Political candidates across the state are pounding pavement, making phone calls and saturating media channels today as they look to get out the vote in advance of Tuesday’s primary election.
The gubernatorial candidates, along with the super PACs and outside spenders working on their behalves, are making the most visible late-race pushes.
Democratic candidate for governor Matt Dunne is hosting an afternoon event in Burlington, where his highest-profile supporter, Bernie Sanders’ campaign manager Jeff Weaver, will make the case for the former Google executive.
Democrat Sue Minter has a Burlington event of her own, where former Govs. Madeline Kunin and Howard Dean will sing the candidate’s praises. Democrat Peter Galbraith, meanwhile, will spend the afternoon canvassing in Burlington before heading to Waitsfield this evening for a get-out-the-vote “kickoff rally” with Waitsfield Democrats.
Republican candidate for governor Phil Scott is taking his “High Road to Victory” tour to St. Albans, South Burlington, Rutland, Barre and Morrisville before heading to the Boyden Farm in Cambridge for a fundraiser tonight. And Republican Bruce Lisman is rallying the faithful at his campaign headquarters in Williston.
The most evident sign of tomorrow’s election, however, will come in the form of television, radio and online ads that will be bombarding prospective voters in the 24 hours before Vermonters head to the polls.
A super PAC, called Vermonters for Strong Leadership, has spent $120,000 in the final days of the campaign to pay for TV ads supporting Minter’s candidacy. The same group also dropped $4,000 on robo-calls, according to a recent disclosure.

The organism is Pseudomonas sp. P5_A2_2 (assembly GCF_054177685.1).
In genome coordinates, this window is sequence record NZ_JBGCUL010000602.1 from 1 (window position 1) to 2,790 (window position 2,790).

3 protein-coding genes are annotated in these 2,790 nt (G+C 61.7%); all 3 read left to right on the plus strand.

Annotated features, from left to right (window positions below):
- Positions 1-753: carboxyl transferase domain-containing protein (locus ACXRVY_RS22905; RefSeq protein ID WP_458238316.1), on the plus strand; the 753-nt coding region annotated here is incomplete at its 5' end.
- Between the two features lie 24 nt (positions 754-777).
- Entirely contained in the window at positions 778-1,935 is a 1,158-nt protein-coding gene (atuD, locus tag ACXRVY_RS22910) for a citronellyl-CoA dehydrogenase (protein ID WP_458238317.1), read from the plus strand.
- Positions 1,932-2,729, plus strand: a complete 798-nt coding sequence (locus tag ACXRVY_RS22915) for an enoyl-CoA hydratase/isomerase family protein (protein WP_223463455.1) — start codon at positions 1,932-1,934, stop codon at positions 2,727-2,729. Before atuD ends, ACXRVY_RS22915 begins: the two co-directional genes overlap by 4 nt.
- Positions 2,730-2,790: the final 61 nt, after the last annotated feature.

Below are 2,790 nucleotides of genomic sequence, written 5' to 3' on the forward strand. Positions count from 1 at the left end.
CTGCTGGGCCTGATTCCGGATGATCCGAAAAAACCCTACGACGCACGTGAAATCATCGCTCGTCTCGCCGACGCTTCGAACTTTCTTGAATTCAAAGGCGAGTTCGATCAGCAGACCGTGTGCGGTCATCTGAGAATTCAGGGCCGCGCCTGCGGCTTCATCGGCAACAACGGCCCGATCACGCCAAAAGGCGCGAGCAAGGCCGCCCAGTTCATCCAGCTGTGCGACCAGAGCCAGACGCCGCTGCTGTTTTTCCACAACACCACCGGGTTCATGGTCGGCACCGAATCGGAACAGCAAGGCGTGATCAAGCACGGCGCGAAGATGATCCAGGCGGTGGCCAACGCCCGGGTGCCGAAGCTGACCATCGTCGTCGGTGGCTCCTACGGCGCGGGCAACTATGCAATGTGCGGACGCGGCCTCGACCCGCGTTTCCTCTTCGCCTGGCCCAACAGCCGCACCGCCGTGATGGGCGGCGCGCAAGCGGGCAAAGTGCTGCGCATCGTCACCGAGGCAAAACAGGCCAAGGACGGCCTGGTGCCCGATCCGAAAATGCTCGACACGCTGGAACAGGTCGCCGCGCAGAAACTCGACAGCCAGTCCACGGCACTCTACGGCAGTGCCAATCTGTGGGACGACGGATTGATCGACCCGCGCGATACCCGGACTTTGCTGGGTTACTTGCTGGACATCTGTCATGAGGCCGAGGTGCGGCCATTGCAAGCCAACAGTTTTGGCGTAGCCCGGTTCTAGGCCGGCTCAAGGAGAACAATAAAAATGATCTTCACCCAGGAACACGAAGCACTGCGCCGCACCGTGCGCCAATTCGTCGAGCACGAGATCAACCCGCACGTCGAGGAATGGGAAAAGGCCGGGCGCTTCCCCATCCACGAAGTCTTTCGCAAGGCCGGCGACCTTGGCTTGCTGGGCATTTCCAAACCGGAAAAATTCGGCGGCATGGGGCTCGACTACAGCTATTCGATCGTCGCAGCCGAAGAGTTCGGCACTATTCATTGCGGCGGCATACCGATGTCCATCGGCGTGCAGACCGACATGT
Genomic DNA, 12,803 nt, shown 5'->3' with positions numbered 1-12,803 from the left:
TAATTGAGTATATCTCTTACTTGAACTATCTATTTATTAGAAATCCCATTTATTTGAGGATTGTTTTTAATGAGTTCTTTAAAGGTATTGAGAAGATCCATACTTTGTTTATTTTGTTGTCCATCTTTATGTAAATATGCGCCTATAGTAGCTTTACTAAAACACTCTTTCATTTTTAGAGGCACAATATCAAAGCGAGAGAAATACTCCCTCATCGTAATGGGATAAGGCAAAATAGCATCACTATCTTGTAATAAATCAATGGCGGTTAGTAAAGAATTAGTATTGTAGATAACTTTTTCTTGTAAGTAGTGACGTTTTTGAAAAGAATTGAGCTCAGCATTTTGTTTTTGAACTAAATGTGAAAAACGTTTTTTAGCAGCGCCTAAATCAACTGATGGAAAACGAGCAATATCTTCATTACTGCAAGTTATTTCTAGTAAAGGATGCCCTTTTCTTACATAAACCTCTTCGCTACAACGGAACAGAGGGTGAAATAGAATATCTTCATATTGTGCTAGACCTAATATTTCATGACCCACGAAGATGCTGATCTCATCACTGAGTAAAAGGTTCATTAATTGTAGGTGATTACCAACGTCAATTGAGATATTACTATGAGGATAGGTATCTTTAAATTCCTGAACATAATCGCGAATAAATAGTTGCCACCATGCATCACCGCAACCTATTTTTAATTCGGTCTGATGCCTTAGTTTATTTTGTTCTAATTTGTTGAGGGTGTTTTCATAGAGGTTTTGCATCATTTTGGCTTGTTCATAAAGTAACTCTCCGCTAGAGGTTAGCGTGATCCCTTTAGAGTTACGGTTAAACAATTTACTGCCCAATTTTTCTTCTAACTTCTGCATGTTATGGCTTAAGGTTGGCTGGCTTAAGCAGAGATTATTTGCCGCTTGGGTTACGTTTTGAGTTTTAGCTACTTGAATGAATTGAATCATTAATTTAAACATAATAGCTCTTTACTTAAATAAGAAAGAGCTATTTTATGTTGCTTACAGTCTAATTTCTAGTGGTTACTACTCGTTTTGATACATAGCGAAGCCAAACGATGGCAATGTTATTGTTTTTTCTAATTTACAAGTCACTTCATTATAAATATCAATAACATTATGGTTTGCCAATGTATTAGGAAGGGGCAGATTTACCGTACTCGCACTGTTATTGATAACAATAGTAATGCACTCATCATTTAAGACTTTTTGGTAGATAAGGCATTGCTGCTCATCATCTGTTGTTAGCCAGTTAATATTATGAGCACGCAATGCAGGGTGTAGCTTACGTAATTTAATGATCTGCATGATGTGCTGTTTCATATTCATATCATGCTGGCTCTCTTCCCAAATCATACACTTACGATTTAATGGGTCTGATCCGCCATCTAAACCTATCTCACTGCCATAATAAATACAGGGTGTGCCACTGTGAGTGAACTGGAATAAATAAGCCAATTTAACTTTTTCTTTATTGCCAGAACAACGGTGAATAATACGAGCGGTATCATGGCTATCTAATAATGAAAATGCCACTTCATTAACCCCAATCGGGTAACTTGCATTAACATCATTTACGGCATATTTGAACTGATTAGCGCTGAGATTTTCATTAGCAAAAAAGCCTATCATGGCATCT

A second pro-Minter super PAC appeared on the scene this week – the Vermont Conservation Victory Fund – and paid $5,000 for online ads in support of Minter.
Silicon Valley billionaire Reid Hoffman is trying to give Dunne a late-race boost with a $220,000 ad buy that began airing over the weekend.
Candidates themselves are working the airwaves as well. Lisman has spent $41,000 in recent days to run ads on 13 radio stations, five newspapers and two television networks. Galbraith bought up $20,000 worth of TV ads for the run-up to Tuesday. And Scott’s campaign spent $11,000 in recent days on robo-calls and postcards.
Candidates in the three-way contest for the Democratic nomination for lieutenant governor have far less capital at their disposal, but are also revving up outreach and ground games heading into Tuesday’s vote.
House Speaker Shap Smith has spent about $16,000 on radio and Facebook ads in the final days of the race, while Chittenden County Sen. David Zuckerman has bought $6,000 worth of radio ads and mailers.
Burlington Rep. Kesha Ram’s most recent mass-media disclosure indicates her campaign spent $60,000 on mailers back on July 22.